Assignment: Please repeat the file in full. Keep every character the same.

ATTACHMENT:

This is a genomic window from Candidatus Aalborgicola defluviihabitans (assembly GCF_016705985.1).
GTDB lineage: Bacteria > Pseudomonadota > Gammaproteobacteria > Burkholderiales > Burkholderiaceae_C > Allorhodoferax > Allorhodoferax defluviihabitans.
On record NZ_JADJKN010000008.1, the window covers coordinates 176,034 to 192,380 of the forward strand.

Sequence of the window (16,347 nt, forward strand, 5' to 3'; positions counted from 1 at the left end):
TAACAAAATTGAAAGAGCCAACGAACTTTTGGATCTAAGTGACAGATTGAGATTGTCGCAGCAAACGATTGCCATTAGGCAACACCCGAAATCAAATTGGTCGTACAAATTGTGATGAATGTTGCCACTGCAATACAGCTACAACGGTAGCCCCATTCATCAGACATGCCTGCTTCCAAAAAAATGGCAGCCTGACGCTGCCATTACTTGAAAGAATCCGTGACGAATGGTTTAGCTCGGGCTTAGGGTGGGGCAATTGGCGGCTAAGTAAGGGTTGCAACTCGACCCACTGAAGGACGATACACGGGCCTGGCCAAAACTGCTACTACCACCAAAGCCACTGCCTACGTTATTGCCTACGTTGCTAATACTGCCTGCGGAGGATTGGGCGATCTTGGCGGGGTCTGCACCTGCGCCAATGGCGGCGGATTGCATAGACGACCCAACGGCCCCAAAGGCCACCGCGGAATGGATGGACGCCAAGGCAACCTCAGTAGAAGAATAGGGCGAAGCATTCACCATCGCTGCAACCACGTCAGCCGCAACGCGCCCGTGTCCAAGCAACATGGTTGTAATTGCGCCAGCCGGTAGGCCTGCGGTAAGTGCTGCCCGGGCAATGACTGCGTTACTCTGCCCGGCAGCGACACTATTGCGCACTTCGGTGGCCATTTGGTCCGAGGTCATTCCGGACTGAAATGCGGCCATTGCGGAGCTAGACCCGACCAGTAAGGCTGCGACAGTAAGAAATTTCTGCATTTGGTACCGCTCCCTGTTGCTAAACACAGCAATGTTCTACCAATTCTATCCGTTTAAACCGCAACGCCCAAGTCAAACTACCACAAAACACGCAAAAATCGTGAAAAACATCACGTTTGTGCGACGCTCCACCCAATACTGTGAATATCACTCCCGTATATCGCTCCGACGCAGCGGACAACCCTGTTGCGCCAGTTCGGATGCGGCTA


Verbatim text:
This is a genomic window from Candidatus Aalborgicola defluviihabitans (assembly GCF_016705985.1).
GTDB lineage: Bacteria > Pseudomonadota > Gammaproteobacteria > Burkholderiales > Burkholderiaceae_C > Allorhodoferax > Allorhodoferax defluviihabitans.
On record NZ_JADJKN010000008.1, the window covers coordinates 176,034 to 192,380 of the forward strand.

Sequence of the window (16,347 nt, forward strand, 5' to 3'; positions counted from 1 at the left end):
TAACAAAATTGAAAGAGCCAACGAACTTTTGGATCTAAGTGACAGATTGAGATTGTCGCAGCAAACGATTGCCATTAGGCAACACCCGAAATCAAATTGGTCGTACAAATTGTGATGAATGTTGCCACTGCAATACAGCTACAACGGTAGCCCCATTCATCAGACATGCCTGCTTCCAAAAAAATGGCAGCCTGACGCTGCCATTACTTGAAAGAATCCGTGACGAATGGTTTAGCTCGGGCTTAGGGTGGGGCAATTGGCGGCTAAGTAAGGGTTGCAACTCGACCCACTGAAGGACGATACACGGGCCTGGCCAAAACTGCTACTACCACCAAAGCCACTGCCTACGTTATTGCCTACGTTGCTAATACTGCCTGCGGAGGATTGGGCGATCTTGGCGGGGTCTGCACCTGCGCCAATGGCGGCGGATTGCATAGACGACCCAACGGCCCCAAAGGCCACCGCGGAATGGATGGACGCCAAGGCAACCTCAGTAGAAGAATAGGGCGAAGCATTCACCATCGCTGCAACCACGTCAGCCGCAACGCGCCCGTGTCCAAGCAACATGGTTGTAATTGCGCCAGCCGGTAGGCCTGCGGTAAGTGCTGCCCGGGCAATGACTGCGTTACTCTGCCCGGCAGCGACACTATTGCGCACTTCGGTGGCCATTTGGTCCGAGGTCATTCCGGACTGAAATGCGGCCATTGCGGAGCTAGACCCGACCAGTAAGGCTGCGACAGTAAGAAATTTCTGCATTTGGTACCGCTCCCTGTTGCTAAACACAGCAATGTTCTACCAATTCTATCCGTTTAAACCGCAACGCCCAAGTCAAACTACCACAAAACACGCAAAAATCGTGAAAAACATCACGTTTGTGCGACGCTCCACCCAATACTGTGAATATCACTCCCGTATATCGCTCCGACGCAGCGGACAACCCTGTTGCGCCAGTTCGGATGCGGCTA